When Casey Schmidt told his parents he was dropping out of college just a couple of semesters in, they were understandably upset. Things have worked out well in the years since, however, and Schmidt has joined the likes of Microsoft founder Bill Gates, Apple founder Steve Jobs and Facebook founder Mark Zuckerberg as college dropouts who went on to start their own successful businesses.
Schmidt's company is Ideal Builders, which focuses on the construction and remodeling of new homes, pole barns and shops.
"We do mainly everything, we sub out a lot of the concrete and all that, electrical and stuff," the 23-year-old Schmidt said.
Currently they are working on a 60-foot by 80-foot shop, and in the past they've built shops as big as 60 feet by 120 feet. Schmidt said shops are even more challenging projects than houses just because of their sheer size.
Schmidt, who graduated from Minot High School in 2006, started college that fall at North Dakota State University to get a construction management degree. He made it through the first semester, but realized during the second semester that college wasn't working out for him.
"College isn't for everyone and it wasn't for me," he said. "I just came back and worked for another company for a while and a few years later started my own."
The company he went to work for in 2007 was Future Builders, which is owned by Schmidt's former construction tech teacher at Minot High, Dwayne Johnson.
It was during the two-year construction tech class his junior and senior years at Minot High that Schmidt fell in love with the trade. He even participated in the SkillsUSA contest, which tasks students with building items such as staircases from a set of blueprints and just enough material to finish the job. After winning the state competition, Schmidt finished 12th or 13th at the national level, and that's what ultimately got him excited about a future in construction.
"That's what really kind of got me going too, because I did so well," he said.
After working at Future Builders for a while and learning more about the construction industry he finally started Ideal Builders in the summer of 2008. Schmidt knew it was an incredibly big risk to take, but he had confidence in himself and believed the company could be successful.
"I knew that I could do it. It was quite a big risk at the time, you know, dropping out of college," Schmidt said. "I hit it at the right time, too, with all the building that's going on."
He also got help from his former boss at Future Builders, who sent some sub-contractor work Schmidt's way to help him get going. Schmidt said this allowed him to get his foot in the door and get his name out in the community.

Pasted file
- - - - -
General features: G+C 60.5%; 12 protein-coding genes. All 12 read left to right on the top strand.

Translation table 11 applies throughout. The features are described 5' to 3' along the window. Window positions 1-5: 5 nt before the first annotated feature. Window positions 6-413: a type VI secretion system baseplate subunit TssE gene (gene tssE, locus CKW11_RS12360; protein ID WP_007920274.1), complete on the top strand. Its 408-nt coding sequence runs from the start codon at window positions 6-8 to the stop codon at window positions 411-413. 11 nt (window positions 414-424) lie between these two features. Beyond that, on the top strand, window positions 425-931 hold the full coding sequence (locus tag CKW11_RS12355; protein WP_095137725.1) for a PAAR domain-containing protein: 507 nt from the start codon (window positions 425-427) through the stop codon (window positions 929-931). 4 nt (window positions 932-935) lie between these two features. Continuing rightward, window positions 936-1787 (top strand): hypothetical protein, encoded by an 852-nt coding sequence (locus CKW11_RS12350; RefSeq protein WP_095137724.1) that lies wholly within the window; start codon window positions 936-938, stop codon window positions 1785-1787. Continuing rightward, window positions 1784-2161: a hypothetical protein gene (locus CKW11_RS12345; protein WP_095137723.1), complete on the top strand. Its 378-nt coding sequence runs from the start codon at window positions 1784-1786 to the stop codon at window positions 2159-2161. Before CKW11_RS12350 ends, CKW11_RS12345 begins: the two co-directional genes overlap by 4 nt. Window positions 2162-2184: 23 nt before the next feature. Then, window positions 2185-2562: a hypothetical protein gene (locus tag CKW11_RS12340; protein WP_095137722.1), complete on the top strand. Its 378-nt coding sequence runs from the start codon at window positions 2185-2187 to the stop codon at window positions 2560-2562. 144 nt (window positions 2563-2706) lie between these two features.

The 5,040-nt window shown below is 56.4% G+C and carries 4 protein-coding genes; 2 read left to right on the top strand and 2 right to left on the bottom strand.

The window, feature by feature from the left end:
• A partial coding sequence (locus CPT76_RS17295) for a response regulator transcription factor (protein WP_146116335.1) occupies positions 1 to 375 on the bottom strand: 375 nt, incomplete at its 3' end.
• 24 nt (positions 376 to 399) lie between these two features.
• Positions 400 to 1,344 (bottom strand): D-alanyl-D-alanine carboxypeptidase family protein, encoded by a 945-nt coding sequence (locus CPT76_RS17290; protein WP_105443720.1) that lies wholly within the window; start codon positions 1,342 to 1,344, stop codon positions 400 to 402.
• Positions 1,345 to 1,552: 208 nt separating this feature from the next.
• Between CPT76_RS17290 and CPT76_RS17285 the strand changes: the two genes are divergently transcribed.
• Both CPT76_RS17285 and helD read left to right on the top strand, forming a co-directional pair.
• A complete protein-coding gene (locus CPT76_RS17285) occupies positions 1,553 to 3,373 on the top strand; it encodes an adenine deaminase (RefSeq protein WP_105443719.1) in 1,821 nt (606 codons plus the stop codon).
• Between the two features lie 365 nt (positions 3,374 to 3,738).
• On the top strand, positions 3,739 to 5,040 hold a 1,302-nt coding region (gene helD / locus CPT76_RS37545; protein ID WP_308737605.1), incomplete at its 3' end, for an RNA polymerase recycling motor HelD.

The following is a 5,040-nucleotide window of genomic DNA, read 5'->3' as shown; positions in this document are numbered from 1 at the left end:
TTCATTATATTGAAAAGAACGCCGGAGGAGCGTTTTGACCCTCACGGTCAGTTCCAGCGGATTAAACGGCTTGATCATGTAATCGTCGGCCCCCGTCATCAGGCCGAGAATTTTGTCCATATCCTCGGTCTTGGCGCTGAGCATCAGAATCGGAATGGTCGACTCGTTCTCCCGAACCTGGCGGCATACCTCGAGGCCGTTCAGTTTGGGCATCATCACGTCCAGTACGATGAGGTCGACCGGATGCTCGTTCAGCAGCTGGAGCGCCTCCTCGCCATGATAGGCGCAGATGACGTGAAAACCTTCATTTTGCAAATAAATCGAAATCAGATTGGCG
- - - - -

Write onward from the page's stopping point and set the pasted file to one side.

Needless to say, when his parents found out about Schmidt's plans to drop out of college, they were less than amused. At least at first.
"They weren't too happy, but they ... knew I was ambitious," he said. "They didn't like it at first, but now that everything has happened, I think they're really happy the way things turned out."
During the slower winter months Schmidt has three full-time employees, but things always pick up during the busy summer construction season and his employee count doubles.
"It seems like every year I get more and more employees, with all the work and stuff," he said.
Schmidt works with his crew all day and then goes home to do the bookwork, which can make for some very long days. He'd eventually like to take a less hands-on role with the company and focus on running the business while his employees do the heavy lifting. He's getting married next month and his wife-to-be, Shannon Koble, will be helping him with the bookwork, so that will help shorten his workday a little bit.
"It gets (to be) long days when you have to work all day and then come home and do more bookwork," Schmidt said. "Try and stay on top of stuff."
Expansion is definitely something Schmidt is thinking about in the near future. He figures he'd need two separate crews to allow him to step back and focus on running the business. Right now he only has one crew, and while it can split off for certain projects, anything big requires all hands on deck.
With all the work available in the Minot area, hiring more employees in the future shouldn't prove to be too big of a problem.
"There's kind of a point in there where you either get really big or you stay kind of small," Schmidt said. "If you're in the middle it's kind of hard."
"In the near future I would like to expand a little bit," he added. "Depending on what the oil (industry) does and the housing market."
When Schmidt first started it was just him and his younger brother Matt. Now he's hired some friends from high school, which makes the long work days a little less tough because he gets along so well with everyone.
He hopes to hire on enough employees for two crews this summer, and will slowly keep building up his business and realizing the dreams that led him to drop out of college and succeed far more than he ever thought possible in just a few short years.
"When I first started I thought someday, eventually, but not this fast," Schmidt said. "I like to say I'm pretty ambitious, too. I could have kept this business small but I wanted to get a little bigger, do bigger projects. I like challenges."